Pearce helped Johns Hopkins to a four-year record of 44-24, the 2001 ECAC Championship and the program’s first NCAA Division I Tournament appearance in 2004. She led the Blue Jays to their first-ever wins against teams ranked in the top 10 in Division I as a senior (#9 Vanderbilt and #6 Notre Dame) and helped transform the program into a perennial top 20 team at the highest level of the sport.
Jerry Pfeifer • Class of 1965
Lacrosse, Football, Coach
In an era when two-sport athletes were common, Jerry Pfeifer enjoyed one of the great careers in school history. An accomplished attackman on the men’s lacrosse team and the quarterback and safety for the Blue Jay football team, Pfeifer is generally considered one of the top athletes to have played both sports at Johns Hopkins.
At a time when freshmen were not eligible for varsity athletics, Pfeifer earned All-America honors three time in lacrosse with selections to the second team as a sophomore and junior and the first team as a senior. He led the team in goals and points in each of his three seasons and in assists as a sophomore and senior. He totaled 17 goals and 10 assists as a sophomore, 20 goals and 12 assists as a junior and 17 goals and 24 assists as a senior. For his career, he averaged 3.23 points per game and he remains one of just five Johns Hopkins players since 1955 to lead the team in goals and points in three straight years.
On the football field, Pfeifer graduated as Johns Hopkins career leader in passing yards (1,915), touchdown passes (15), completions (153) and attempts (345) while adding 295 rushing yards. He missed most of one season with an injury and at various times during his career he also handled the punting and place-kicking duties as well.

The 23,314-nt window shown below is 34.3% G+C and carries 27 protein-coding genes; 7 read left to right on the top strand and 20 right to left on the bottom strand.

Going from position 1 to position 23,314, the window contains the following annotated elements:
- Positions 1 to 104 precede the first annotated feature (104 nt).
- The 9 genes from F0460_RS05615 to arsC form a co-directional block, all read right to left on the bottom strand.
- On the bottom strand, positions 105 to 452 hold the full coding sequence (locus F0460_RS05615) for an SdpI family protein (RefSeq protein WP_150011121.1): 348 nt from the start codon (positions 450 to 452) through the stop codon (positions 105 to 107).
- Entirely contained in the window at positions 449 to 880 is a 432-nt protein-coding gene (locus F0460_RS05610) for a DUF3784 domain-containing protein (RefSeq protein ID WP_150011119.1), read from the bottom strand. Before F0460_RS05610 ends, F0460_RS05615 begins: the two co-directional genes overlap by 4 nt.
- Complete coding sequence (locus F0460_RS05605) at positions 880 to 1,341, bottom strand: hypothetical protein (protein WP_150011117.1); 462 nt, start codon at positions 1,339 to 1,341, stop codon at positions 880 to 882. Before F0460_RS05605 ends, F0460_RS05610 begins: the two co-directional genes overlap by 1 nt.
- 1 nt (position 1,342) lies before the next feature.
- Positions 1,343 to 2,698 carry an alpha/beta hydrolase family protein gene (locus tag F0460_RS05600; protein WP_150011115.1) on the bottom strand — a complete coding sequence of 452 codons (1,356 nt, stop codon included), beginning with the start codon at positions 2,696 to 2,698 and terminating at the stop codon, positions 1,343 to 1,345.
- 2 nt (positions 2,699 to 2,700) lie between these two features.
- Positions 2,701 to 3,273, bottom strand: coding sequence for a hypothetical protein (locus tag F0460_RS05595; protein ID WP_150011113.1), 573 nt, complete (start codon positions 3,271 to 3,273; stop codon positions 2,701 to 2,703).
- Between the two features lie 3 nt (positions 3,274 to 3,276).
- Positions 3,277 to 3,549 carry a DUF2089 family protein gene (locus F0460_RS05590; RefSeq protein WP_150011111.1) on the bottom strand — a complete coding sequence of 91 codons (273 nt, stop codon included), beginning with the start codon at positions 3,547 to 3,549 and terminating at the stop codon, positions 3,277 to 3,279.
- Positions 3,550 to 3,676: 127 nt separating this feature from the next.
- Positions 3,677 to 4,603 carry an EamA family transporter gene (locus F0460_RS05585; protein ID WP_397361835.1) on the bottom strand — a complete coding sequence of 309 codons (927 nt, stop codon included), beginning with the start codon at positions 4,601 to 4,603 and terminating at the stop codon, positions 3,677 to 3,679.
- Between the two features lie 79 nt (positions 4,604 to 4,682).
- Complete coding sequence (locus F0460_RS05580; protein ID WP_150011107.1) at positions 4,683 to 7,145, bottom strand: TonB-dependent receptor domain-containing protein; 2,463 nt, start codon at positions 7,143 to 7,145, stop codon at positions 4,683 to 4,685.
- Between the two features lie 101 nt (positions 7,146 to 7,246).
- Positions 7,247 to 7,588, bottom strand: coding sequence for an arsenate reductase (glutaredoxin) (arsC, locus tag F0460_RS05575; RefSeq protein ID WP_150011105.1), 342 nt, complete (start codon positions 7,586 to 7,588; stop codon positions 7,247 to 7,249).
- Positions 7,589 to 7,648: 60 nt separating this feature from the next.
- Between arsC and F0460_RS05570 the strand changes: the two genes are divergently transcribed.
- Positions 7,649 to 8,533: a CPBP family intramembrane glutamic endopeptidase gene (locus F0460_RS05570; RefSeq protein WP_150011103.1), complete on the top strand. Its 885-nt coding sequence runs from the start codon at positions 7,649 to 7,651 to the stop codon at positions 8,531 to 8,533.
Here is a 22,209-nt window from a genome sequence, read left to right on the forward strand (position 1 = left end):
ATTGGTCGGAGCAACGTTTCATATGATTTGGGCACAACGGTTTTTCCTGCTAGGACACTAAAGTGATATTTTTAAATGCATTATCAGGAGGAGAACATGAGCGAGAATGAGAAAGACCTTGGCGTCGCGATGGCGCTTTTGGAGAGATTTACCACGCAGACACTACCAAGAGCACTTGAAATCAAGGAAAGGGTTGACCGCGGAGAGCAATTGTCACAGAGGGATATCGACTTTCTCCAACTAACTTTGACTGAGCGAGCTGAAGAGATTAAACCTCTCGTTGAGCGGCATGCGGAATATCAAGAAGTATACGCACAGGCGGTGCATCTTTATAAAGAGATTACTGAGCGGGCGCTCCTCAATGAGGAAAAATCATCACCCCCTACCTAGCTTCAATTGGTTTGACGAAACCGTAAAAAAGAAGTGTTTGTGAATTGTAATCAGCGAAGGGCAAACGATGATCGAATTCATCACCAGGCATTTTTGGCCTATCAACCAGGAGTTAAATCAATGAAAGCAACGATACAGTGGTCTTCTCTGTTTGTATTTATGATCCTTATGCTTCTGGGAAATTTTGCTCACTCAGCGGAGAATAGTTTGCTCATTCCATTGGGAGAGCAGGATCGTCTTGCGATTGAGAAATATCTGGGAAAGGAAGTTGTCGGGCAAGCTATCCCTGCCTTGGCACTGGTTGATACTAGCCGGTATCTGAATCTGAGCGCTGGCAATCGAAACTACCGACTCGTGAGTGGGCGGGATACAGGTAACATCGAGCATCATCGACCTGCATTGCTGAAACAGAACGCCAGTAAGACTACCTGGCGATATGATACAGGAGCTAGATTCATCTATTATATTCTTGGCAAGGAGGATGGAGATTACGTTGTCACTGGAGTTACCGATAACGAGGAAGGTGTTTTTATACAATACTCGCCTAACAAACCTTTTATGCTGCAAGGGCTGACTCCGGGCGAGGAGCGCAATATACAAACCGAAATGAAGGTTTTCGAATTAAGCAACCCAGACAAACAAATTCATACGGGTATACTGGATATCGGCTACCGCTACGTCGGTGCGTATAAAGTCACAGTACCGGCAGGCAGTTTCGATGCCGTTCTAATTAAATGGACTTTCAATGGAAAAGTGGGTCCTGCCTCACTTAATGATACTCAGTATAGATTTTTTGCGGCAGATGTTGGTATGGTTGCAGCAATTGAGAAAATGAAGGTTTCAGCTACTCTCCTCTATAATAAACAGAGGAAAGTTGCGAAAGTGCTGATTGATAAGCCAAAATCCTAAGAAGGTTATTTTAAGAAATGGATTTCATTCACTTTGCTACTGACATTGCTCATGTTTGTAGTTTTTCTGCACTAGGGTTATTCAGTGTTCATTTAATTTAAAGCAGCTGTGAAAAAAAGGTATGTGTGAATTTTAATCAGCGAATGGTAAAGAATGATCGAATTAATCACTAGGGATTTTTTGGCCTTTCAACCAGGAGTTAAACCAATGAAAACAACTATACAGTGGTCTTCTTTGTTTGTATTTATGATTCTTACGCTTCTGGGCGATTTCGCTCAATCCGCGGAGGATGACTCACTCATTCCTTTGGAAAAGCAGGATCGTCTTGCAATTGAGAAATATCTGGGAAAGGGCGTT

Pfeifer later joined the Johns Hopkins athletic staff as the head football coach and assistant lacrosse coach. He helped the lacrosse team to a 103-16 record from 1981-89 with NCAA Championships in 1984, 1985 and 1987 and runner-up finishes in 1981, 1982, 1983 and 1989. As the head football coach he guided the Blue Jays to a school-record-tying seven wins in 1981; that mark stood as the record for wins in a season until 2002.
Karl Sineath • Class of 2002
One of the truly great all-around players in the history of the Johns Hopkins baseball program, the list of Karl Sineath’s accomplishments on the field and in the classroom for head coach Bob Babb’s Blue Jays is as lengthy as it is impressive.
A true student of the game, Sineath finished his career with a .350 batting average on the strength of 185 hits, 31 doubles, 11 triples 171 runs scored, 70 walks and a school-record 98 stolen bases. He was the first and remains one of just two players in school history with more than 170 hits and 170 runs scored.
Sineath missed most of the 2000 season with an eye injury suffered during a game, but in the four main seasons he played (1998, 1999, 2001, 2002), he helped Johns Hopkins to a record of 129-42 (.754) with three Centennial Conference titles and three trips to the NCAA Tournament. The 1998 team posted a 36-4 record and was ranked in the top five in the nation for most of the season, while the 2002 team was ranked as high as sixth nationally.
Sineath earned All-Centennial honors three times during his career with a nod to the second team as a sophomore and first team selections as a junior and senior. Johns Hopkins also competed in the University Athletic Association (UAA) during Sineath’s career and he twice earned All-UAA honors and was the UAA MVP as a sophomore. The Blue Jays won three UAA titles during Sineath’s career.
A Second Team ABCA All-Region selection in 2001, Sineath was also a standout in the classroom as he earned CoSIDA Academic All-District honors three times during his career. He remains one of just two players in school history to earn this prestigious honor three times.